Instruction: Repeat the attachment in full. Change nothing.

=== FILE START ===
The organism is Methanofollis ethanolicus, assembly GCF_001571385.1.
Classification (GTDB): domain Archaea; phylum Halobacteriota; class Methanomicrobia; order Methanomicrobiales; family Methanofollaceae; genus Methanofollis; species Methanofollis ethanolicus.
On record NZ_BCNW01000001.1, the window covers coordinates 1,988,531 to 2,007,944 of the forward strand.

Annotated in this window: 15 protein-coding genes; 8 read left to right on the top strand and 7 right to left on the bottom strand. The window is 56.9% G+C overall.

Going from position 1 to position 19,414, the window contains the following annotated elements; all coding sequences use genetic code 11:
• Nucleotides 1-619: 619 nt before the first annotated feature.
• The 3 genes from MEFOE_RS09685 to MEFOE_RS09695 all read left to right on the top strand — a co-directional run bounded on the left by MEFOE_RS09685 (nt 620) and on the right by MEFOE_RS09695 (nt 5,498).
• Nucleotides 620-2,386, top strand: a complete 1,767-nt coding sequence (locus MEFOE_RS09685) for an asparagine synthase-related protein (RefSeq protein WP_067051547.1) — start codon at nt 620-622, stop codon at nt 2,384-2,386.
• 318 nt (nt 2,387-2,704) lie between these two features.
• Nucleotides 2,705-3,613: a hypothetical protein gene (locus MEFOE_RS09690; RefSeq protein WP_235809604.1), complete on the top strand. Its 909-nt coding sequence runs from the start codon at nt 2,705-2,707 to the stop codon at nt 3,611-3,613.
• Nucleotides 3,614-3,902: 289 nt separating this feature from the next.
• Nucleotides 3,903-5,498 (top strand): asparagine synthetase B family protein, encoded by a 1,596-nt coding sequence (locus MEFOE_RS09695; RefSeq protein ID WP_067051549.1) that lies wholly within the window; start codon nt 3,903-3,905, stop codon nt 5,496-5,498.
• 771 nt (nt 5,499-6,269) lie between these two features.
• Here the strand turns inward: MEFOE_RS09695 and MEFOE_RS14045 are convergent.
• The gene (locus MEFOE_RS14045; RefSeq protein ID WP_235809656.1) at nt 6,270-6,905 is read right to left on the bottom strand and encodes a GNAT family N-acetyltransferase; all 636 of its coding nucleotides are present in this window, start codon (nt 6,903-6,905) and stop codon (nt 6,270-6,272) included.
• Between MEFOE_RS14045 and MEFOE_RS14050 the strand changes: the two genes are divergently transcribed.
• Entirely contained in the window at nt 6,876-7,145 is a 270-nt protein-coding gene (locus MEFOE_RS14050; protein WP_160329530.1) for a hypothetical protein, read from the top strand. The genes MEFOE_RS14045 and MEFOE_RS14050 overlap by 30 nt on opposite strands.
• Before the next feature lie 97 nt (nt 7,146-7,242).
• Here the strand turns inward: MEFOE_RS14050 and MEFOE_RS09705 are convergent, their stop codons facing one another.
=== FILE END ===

The organism is Methanofollis ethanolicus, assembly GCF_001571385.1.
Classification (GTDB): domain Archaea; phylum Halobacteriota; class Methanomicrobia; order Methanomicrobiales; family Methanofollaceae; genus Methanofollis; species Methanofollis ethanolicus.
On record NZ_BCNW01000001.1, the window covers coordinates 1,988,531 to 2,007,944 of the forward strand.

Annotated in this window: 15 protein-coding genes; 8 read left to right on the top strand and 7 right to left on the bottom strand. The window is 56.9% G+C overall.

Going from position 1 to position 19,414, the window contains the following annotated elements; all coding sequences use genetic code 11:
• Nucleotides 1-619: 619 nt before the first annotated feature.
• The 3 genes from MEFOE_RS09685 to MEFOE_RS09695 all read left to right on the top strand — a co-directional run bounded on the left by MEFOE_RS09685 (nt 620) and on the right by MEFOE_RS09695 (nt 5,498).
• Nucleotides 620-2,386, top strand: a complete 1,767-nt coding sequence (locus MEFOE_RS09685) for an asparagine synthase-related protein (RefSeq protein WP_067051547.1) — start codon at nt 620-622, stop codon at nt 2,384-2,386.
• 318 nt (nt 2,387-2,704) lie between these two features.
• Nucleotides 2,705-3,613: a hypothetical protein gene (locus MEFOE_RS09690; RefSeq protein WP_235809604.1), complete on the top strand. Its 909-nt coding sequence runs from the start codon at nt 2,705-2,707 to the stop codon at nt 3,611-3,613.
• Nucleotides 3,614-3,902: 289 nt separating this feature from the next.
• Nucleotides 3,903-5,498 (top strand): asparagine synthetase B family protein, encoded by a 1,596-nt coding sequence (locus MEFOE_RS09695; RefSeq protein ID WP_067051549.1) that lies wholly within the window; start codon nt 3,903-3,905, stop codon nt 5,496-5,498.
• 771 nt (nt 5,499-6,269) lie between these two features.
• Here the strand turns inward: MEFOE_RS09695 and MEFOE_RS14045 are convergent.
• The gene (locus MEFOE_RS14045; RefSeq protein ID WP_235809656.1) at nt 6,270-6,905 is read right to left on the bottom strand and encodes a GNAT family N-acetyltransferase; all 636 of its coding nucleotides are present in this window, start codon (nt 6,903-6,905) and stop codon (nt 6,270-6,272) included.
• Between MEFOE_RS14045 and MEFOE_RS14050 the strand changes: the two genes are divergently transcribed.
• Entirely contained in the window at nt 6,876-7,145 is a 270-nt protein-coding gene (locus MEFOE_RS14050; protein WP_160329530.1) for a hypothetical protein, read from the top strand. The genes MEFOE_RS14045 and MEFOE_RS14050 overlap by 30 nt on opposite strands.
• Before the next feature lie 97 nt (nt 7,146-7,242).
• Here the strand turns inward: MEFOE_RS14050 and MEFOE_RS09705 are convergent, their stop codons facing one another.